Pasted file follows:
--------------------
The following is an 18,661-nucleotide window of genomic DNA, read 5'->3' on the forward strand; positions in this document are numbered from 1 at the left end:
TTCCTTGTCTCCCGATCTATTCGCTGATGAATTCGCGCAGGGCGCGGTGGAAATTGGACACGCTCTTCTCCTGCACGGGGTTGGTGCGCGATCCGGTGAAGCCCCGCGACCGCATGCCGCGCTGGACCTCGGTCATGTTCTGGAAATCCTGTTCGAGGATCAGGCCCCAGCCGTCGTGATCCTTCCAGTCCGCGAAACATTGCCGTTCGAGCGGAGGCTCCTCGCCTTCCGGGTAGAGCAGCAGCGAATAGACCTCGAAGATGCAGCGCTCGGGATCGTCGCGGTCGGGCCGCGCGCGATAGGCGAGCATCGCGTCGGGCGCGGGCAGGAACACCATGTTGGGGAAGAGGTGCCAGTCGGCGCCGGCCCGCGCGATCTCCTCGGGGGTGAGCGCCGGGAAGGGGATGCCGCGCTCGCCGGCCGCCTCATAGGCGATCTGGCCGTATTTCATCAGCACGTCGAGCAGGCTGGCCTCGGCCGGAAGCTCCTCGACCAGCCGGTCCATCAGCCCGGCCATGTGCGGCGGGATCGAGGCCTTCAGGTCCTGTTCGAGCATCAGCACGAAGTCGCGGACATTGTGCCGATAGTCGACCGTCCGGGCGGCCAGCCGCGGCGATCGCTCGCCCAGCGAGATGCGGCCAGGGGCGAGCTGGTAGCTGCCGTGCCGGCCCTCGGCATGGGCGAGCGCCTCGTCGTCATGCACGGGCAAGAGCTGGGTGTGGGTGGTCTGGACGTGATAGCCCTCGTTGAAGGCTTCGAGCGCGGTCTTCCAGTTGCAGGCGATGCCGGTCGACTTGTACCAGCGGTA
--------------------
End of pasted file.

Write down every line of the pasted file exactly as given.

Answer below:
The following is an 18,661-nucleotide window of genomic DNA, read 5'->3' on the forward strand; positions in this document are numbered from 1 at the left end:
TTCCTTGTCTCCCGATCTATTCGCTGATGAATTCGCGCAGGGCGCGGTGGAAATTGGACACGCTCTTCTCCTGCACGGGGTTGGTGCGCGATCCGGTGAAGCCCCGCGACCGCATGCCGCGCTGGACCTCGGTCATGTTCTGGAAATCCTGTTCGAGGATCAGGCCCCAGCCGTCGTGATCCTTCCAGTCCGCGAAACATTGCCGTTCGAGCGGAGGCTCCTCGCCTTCCGGGTAGAGCAGCAGCGAATAGACCTCGAAGATGCAGCGCTCGGGATCGTCGCGGTCGGGCCGCGCGCGATAGGCGAGCATCGCGTCGGGCGCGGGCAGGAACACCATGTTGGGGAAGAGGTGCCAGTCGGCGCCGGCCCGCGCGATCTCCTCGGGGGTGAGCGCCGGGAAGGGGATGCCGCGCTCGCCGGCCGCCTCATAGGCGATCTGGCCGTATTTCATCAGCACGTCGAGCAGGCTGGCCTCGGCCGGAAGCTCCTCGACCAGCCGGTCCATCAGCCCGGCCATGTGCGGCGGGATCGAGGCCTTCAGGTCCTGTTCGAGCATCAGCACGAAGTCGCGGACATTGTGCCGATAGTCGACCGTCCGGGCGGCCAGCCGCGGCGATCGCTCGCCCAGCGAGATGCGGCCAGGGGCGAGCTGGTAGCTGCCGTGCCGGCCCTCGGCATGGGCGAGCGCCTCGTCGTCATGCACGGGCAAGAGCTGGGTGTGGGTGGTCTGGACGTGATAGCCCTCGTTGAAGGCTTCGAGCGCGGTCTTCCAGTTGCAGGCGATGCCGGTCGACTTGTACCAGCGGTA